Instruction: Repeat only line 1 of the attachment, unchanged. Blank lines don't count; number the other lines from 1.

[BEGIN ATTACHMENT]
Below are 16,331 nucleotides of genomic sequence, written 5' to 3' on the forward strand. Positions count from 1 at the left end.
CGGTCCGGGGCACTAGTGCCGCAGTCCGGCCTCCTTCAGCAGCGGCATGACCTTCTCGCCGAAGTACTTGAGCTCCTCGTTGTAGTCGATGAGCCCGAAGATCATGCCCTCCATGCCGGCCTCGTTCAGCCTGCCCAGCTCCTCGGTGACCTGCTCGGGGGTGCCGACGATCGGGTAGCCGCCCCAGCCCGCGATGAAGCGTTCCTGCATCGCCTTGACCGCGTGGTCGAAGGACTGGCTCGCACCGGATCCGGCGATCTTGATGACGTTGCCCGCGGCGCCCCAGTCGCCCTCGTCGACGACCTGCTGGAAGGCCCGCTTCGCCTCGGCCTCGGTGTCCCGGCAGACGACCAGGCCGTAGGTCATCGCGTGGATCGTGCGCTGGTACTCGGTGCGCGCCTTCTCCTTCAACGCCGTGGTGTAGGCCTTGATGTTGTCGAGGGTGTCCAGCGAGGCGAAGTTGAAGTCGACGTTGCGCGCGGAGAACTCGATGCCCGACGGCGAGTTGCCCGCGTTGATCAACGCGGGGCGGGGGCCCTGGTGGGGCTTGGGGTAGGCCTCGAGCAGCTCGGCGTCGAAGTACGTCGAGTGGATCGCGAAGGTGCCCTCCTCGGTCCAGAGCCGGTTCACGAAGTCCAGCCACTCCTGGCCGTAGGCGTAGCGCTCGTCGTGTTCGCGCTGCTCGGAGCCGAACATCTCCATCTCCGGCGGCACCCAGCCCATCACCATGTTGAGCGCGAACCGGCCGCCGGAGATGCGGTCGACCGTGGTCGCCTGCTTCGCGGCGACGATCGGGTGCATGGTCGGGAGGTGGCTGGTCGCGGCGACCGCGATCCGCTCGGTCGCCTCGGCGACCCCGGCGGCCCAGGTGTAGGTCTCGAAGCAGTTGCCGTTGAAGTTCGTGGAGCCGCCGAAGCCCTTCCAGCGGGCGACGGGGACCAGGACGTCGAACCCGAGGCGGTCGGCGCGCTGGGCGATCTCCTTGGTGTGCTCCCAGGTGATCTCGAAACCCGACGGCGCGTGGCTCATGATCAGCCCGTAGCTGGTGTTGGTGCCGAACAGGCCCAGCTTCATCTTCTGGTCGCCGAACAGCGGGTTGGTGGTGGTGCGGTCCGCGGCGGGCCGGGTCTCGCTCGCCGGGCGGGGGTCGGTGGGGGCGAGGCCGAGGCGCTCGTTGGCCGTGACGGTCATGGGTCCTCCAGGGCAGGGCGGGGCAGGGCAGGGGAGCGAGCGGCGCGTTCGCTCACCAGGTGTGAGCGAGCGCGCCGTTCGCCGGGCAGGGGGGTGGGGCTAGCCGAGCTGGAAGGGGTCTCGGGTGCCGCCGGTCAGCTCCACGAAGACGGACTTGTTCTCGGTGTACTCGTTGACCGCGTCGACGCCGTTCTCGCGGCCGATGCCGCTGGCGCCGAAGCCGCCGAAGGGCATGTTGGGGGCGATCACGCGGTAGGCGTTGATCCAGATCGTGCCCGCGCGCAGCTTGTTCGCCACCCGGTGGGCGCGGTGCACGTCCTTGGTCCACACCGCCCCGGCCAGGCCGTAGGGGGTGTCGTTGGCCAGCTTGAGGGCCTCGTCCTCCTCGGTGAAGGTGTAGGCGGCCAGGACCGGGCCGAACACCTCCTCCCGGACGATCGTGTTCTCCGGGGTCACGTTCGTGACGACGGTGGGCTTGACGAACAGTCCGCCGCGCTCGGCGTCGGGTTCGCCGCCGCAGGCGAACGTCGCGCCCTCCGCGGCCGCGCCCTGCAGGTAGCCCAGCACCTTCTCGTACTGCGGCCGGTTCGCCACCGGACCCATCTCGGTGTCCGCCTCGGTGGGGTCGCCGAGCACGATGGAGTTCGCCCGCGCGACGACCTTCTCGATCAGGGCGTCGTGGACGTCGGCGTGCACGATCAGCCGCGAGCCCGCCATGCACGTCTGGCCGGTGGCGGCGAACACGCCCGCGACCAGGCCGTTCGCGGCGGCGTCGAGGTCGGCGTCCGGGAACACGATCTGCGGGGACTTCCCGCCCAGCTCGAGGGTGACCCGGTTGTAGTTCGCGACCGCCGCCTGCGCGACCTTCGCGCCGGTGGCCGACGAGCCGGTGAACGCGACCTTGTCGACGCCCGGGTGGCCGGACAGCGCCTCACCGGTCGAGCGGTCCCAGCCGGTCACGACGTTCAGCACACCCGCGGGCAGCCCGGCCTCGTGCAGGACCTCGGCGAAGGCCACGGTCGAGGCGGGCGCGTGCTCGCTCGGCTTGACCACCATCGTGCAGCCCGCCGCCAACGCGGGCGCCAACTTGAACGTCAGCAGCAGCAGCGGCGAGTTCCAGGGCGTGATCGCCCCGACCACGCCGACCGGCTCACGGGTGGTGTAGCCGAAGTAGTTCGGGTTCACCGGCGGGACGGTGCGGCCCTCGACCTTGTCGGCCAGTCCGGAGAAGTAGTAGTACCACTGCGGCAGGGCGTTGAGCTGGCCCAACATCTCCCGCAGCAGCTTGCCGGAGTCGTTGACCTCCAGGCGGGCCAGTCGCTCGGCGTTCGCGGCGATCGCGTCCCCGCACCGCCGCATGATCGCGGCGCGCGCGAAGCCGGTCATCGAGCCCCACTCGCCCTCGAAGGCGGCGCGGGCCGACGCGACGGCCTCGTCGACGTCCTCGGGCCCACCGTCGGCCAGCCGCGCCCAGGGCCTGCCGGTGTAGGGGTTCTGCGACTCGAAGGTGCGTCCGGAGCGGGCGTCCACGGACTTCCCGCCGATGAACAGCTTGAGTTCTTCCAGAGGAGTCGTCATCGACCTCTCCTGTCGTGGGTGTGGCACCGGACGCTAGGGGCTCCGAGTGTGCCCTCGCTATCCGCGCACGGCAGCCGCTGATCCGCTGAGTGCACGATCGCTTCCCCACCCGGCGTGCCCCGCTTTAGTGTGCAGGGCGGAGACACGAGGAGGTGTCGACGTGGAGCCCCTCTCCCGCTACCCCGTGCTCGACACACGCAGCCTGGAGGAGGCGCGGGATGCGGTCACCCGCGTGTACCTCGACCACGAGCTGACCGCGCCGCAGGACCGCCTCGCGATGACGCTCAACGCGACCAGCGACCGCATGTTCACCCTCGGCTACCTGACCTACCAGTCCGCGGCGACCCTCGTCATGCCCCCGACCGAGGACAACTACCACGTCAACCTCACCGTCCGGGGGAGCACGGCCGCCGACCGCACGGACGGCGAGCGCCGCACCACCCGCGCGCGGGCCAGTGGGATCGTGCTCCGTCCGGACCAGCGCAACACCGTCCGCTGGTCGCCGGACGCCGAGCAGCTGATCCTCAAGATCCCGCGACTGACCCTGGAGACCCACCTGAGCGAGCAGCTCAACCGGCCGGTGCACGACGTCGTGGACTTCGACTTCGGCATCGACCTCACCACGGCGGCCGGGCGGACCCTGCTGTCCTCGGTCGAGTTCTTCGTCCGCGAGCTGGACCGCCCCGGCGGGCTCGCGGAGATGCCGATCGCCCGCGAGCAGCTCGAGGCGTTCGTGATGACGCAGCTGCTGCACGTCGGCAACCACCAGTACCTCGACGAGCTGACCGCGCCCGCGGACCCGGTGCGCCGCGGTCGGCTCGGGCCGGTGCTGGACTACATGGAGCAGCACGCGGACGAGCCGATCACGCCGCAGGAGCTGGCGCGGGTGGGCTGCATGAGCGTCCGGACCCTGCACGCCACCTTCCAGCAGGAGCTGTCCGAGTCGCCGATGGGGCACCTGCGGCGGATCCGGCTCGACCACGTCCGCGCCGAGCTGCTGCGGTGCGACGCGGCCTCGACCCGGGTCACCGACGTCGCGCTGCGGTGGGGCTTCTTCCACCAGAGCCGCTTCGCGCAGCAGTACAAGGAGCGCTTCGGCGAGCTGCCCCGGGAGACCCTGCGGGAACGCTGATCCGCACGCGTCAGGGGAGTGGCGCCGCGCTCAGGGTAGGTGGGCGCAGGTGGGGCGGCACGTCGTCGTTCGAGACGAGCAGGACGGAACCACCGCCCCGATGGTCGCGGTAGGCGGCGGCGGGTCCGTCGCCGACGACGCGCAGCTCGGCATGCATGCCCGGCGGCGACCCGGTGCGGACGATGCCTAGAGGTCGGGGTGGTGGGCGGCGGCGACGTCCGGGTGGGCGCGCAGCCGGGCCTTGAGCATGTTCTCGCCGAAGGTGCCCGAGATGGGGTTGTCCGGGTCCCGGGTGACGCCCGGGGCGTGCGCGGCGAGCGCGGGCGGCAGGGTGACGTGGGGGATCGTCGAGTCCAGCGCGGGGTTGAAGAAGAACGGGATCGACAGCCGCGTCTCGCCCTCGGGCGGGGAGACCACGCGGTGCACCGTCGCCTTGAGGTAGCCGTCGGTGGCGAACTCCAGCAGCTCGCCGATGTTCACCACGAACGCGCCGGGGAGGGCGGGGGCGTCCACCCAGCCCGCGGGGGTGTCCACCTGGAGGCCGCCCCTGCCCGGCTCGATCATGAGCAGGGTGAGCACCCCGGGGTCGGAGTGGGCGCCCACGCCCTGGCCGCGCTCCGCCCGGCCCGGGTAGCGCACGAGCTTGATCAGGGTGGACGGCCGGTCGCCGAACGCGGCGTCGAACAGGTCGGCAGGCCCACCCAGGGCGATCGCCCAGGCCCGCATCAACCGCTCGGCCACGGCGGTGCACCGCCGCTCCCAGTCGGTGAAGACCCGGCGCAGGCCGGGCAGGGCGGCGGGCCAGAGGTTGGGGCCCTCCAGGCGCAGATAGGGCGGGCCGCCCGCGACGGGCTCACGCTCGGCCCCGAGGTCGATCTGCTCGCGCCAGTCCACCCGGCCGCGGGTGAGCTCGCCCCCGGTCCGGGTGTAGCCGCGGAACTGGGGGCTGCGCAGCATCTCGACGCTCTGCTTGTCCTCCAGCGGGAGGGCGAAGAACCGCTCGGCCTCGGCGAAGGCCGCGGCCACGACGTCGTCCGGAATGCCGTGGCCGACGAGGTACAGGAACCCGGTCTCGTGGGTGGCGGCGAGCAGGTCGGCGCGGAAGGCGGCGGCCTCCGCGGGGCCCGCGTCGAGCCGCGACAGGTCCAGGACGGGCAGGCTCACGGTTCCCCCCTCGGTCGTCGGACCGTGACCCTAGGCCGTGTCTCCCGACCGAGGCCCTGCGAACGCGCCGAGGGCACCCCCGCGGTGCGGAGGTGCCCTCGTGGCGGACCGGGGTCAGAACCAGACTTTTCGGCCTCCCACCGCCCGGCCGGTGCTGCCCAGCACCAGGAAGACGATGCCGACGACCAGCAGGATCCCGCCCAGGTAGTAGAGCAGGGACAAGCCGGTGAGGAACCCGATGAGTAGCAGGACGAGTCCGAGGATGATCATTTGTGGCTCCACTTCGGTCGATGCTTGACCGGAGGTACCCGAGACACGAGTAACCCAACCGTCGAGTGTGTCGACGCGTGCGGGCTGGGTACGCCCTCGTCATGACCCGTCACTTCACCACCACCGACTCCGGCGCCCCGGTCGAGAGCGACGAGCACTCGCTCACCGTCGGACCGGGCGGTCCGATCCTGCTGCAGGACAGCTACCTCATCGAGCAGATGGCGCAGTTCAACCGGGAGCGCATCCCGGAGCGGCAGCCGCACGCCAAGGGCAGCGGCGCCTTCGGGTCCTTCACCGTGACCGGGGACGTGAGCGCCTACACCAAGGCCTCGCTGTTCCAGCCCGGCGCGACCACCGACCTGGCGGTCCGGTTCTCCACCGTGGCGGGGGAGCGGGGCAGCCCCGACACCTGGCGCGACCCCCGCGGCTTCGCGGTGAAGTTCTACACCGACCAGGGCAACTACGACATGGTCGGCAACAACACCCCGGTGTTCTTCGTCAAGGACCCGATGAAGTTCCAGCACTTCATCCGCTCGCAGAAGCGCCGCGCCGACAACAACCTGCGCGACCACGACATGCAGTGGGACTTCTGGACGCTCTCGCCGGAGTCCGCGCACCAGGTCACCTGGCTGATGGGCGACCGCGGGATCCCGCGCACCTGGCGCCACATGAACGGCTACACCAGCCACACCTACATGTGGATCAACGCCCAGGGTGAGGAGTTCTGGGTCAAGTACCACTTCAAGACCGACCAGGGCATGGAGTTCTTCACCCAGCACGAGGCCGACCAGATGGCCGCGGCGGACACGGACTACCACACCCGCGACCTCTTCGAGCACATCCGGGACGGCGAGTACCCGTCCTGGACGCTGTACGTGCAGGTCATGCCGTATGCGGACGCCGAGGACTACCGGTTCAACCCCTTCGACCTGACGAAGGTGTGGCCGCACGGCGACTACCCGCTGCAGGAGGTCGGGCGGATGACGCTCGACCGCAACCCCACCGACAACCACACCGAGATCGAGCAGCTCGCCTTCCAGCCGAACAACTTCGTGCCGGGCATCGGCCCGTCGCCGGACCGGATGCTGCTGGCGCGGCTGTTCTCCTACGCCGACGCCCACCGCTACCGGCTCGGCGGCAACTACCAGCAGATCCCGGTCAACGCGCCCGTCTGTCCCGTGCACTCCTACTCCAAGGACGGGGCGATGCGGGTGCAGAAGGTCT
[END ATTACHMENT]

Below are 16,331 nucleotides of genomic sequence, written 5' to 3' on the forward strand. Positions count from 1 at the left end.